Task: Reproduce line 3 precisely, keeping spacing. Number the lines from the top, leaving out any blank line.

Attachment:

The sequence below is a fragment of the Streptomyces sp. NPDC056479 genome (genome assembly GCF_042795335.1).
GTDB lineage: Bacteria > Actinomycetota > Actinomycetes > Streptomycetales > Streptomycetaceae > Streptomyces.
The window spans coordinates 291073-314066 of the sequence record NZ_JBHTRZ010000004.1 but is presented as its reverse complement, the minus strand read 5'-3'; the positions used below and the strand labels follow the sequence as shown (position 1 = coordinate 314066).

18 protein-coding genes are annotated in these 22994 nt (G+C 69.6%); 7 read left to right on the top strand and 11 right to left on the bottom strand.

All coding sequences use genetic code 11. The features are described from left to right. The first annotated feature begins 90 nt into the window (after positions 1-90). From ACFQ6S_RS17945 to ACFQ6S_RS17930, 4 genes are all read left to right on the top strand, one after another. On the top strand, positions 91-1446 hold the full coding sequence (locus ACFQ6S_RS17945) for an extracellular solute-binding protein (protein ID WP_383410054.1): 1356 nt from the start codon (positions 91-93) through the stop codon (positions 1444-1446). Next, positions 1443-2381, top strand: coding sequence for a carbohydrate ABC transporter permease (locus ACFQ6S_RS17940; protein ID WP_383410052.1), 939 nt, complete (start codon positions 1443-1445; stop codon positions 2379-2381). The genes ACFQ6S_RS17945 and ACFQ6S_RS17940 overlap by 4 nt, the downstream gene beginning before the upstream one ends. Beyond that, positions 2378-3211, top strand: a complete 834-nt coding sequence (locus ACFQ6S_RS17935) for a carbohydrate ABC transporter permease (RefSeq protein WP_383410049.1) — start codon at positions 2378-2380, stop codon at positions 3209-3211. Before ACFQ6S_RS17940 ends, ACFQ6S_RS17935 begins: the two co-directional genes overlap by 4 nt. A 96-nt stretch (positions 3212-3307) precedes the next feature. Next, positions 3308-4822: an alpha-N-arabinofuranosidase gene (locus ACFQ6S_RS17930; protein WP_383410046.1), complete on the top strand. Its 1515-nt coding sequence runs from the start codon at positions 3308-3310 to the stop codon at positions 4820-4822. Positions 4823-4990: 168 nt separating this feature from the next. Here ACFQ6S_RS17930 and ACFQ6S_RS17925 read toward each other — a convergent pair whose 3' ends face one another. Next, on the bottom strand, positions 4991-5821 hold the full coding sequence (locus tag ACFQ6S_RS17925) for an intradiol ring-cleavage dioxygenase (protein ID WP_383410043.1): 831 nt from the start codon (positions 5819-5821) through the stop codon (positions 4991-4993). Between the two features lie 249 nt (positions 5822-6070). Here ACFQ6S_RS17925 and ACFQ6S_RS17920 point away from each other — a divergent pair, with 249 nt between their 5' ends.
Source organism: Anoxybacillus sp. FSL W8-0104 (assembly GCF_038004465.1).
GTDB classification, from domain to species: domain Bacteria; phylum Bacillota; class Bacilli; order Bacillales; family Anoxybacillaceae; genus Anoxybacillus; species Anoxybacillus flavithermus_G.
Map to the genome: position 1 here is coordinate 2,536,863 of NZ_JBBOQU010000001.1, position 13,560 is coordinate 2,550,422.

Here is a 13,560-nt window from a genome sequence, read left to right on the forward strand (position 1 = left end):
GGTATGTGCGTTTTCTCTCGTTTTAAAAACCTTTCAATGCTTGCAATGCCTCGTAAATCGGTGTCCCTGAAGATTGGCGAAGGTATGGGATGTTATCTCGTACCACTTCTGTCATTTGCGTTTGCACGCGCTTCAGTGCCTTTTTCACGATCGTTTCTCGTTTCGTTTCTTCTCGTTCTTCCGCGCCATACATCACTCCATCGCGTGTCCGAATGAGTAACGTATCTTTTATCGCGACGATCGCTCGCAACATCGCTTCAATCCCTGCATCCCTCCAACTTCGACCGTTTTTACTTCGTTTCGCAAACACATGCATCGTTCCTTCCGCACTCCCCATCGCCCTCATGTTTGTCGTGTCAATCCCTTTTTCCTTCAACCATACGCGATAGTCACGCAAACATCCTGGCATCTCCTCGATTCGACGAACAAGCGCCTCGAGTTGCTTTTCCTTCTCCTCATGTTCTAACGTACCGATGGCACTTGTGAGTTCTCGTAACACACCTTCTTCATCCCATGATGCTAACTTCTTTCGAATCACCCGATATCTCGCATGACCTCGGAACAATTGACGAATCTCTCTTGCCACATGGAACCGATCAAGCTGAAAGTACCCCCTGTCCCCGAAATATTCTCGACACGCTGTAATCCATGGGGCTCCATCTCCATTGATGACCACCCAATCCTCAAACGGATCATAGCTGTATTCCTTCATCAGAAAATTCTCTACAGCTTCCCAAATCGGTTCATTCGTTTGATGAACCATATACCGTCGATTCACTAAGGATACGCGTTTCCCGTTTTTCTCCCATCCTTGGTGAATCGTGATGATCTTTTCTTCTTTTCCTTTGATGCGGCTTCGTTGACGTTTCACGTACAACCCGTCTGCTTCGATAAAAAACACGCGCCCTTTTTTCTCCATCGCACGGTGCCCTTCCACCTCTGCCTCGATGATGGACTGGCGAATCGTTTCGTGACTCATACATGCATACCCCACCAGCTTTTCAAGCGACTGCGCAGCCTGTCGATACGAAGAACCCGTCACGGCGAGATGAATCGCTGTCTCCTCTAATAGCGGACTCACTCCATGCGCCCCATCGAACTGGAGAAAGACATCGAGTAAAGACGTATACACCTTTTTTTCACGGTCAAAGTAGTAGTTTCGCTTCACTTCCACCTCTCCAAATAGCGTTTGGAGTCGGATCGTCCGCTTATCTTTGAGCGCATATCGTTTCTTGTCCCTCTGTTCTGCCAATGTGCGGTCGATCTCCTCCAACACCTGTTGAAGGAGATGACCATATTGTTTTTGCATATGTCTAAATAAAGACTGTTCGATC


The window spans coordinates 291073-314066 of the sequence record NZ_JBHTRZ010000004.1 but is presented as its reverse complement, the minus strand read 5'-3'; the positions used below and the strand labels follow the sequence as shown (position 1 = coordinate 314066).